Joe Attardi Software engineer and author focused on frontend/UI topics.

When and how to choose HTML for form validation

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When And How To Choose HTML For Form Validation

Introduction

One of the most common uses of JavaScript in web applications is form validation. Client-side form validation gives users near-immediate feedback about whether or not their input data is valid. Developers tend to reach for one of many excellent form validation libraries, particularly if they are working within the context of a framework like React or Angular, where many such solutions exist.

These libraries add value to your application, but even when you may only need a small portion of a library’s functionality, they come at a cost, particularly to your bundle size.

If it aligns with your use case, there may be a simpler way. In this article, we’ll dive deep into all things HTML form validation, including:

HTML5 form validation features

HTML5 and the modern DOM APIs are already equipped for form validation. HTML5 arrived in 2008 and brought with it many improvements, including the input tag, which received several updates around form validation.

Validation attributes

HTML5 added new attributes that declaratively set validation rules for a given input field. These new attributes include:

  • required: Specifies that the field can’t be blank
  • min/max: Specifies the range of allowed values for numeric inputs
  • minlength/maxlength: Specifies the range of allowed length for text inputs
  • step: For a step of n, a numeric input value is only valid if it is a multiple of n
  • pattern: Specifies a regular expression that a text input must match

CSS selectors

HTML5 also introduced some new CSS selectors, including two new pseudo-classes — :valid and :invalid. These match any input whose value has passed or failed validation, respectively.

For example, we can automatically mark invalid fields with a red border:

input:invalid {
  border: 2px solid red;
}

input:valid {
  border: 2px solid green;
}

Before entering a value in this required field, it is automatically marked as invalid:

Invalid Entry For Required Field

When a value is entered, the :invalid selector no longer matches and, instead, the :valid one does:

Valid Entry

Inbuilt validation messages

If you attempt to submit a form that contains an input with an invalid value, the form submission will be canceled and a browser-supplied error message will be shown (the below shows it as it appears in Chrome):

Inbuilt Validation

This may not be ideal for your application. The look and feel of the message varies across browsers, and may not fit in consistently with the rest of your UI.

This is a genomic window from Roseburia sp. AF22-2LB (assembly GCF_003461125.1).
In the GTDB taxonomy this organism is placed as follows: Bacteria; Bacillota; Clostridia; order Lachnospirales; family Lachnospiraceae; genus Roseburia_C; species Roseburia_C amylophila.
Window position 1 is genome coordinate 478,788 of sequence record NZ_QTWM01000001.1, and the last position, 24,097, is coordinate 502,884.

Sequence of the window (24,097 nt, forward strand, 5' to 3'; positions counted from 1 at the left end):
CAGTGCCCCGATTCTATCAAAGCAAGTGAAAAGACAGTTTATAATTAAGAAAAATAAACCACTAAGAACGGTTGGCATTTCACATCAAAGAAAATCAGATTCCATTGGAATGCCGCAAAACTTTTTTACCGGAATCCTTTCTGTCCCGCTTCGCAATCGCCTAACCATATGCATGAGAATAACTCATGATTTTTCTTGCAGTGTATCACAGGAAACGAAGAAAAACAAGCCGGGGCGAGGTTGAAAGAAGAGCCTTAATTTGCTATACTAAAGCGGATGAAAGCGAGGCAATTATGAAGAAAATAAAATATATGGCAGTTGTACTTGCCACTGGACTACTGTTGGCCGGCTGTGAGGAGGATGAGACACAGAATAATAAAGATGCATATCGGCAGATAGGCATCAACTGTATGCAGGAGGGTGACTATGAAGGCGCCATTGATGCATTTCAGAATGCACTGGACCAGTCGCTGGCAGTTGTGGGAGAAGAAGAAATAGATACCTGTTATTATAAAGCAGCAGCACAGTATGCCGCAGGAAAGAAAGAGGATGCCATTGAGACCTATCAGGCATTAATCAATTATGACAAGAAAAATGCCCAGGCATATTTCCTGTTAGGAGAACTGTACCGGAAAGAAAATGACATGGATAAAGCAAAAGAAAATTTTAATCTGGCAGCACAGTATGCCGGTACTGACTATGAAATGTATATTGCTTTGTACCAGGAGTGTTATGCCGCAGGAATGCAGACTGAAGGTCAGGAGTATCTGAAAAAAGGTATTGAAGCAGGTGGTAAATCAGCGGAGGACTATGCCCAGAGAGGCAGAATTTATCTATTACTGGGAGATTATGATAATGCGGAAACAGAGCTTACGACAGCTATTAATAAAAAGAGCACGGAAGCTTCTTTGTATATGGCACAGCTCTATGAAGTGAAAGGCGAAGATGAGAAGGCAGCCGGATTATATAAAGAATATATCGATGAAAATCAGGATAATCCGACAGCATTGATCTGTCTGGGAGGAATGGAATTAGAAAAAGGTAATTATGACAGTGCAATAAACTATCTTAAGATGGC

For this reason, these validation messages are optional. You can opt out of them by setting the novalidate attribute on the form containing the input:

<form name="loginForm" novalidate>
  Username:
  <input type="text" name="username" required>
</form>

This disables only the validation behavior — the rules are still in place. If the form contains an invalid input, it will still be submitted. If you set the novalidate attribute, the form will no longer automatically validate its fields on submit. You will have to do this manually in such a case by calling checkValidity on the form and stopping form submission if the form is invalid.

The advantage is that you have full control over the validation process and its behavior. The validation rules and current validation state are still provided to you via the Constraint Validation API.

The Constraint Validation API

This DOM API goes hand in hand with the HTML5 validation attributes we discussed above. It provides some objects, methods, and events that allow you to build the validation behavior without worrying about checking the validation rules themselves.

Inspecting validity with ValidityState

The input tags within a form have a validity property, which is a ValidityState object and reflects the current validation state of the input. The value is updated in real time; it always reflects the validation state at that moment in time.

ValidityState has a series of boolean flags. The primary one is simply valid — this is true if the element passes all applicable status checks. As soon as a valid input becomes invalid due to a change in its value, this flag immediately becomes false.

If an element’s validity.valid property is false, there are additional flags that can be checked in ValidityState to determine which validation rule is being violated. Different groups of these flags apply to different validation rule types.



ValidityState flags

Validation rule Associated validity flags
required
  • valueMissing: The input has a blank value
min, max
  • rangeOverflow: The value is less than the minimum allowed value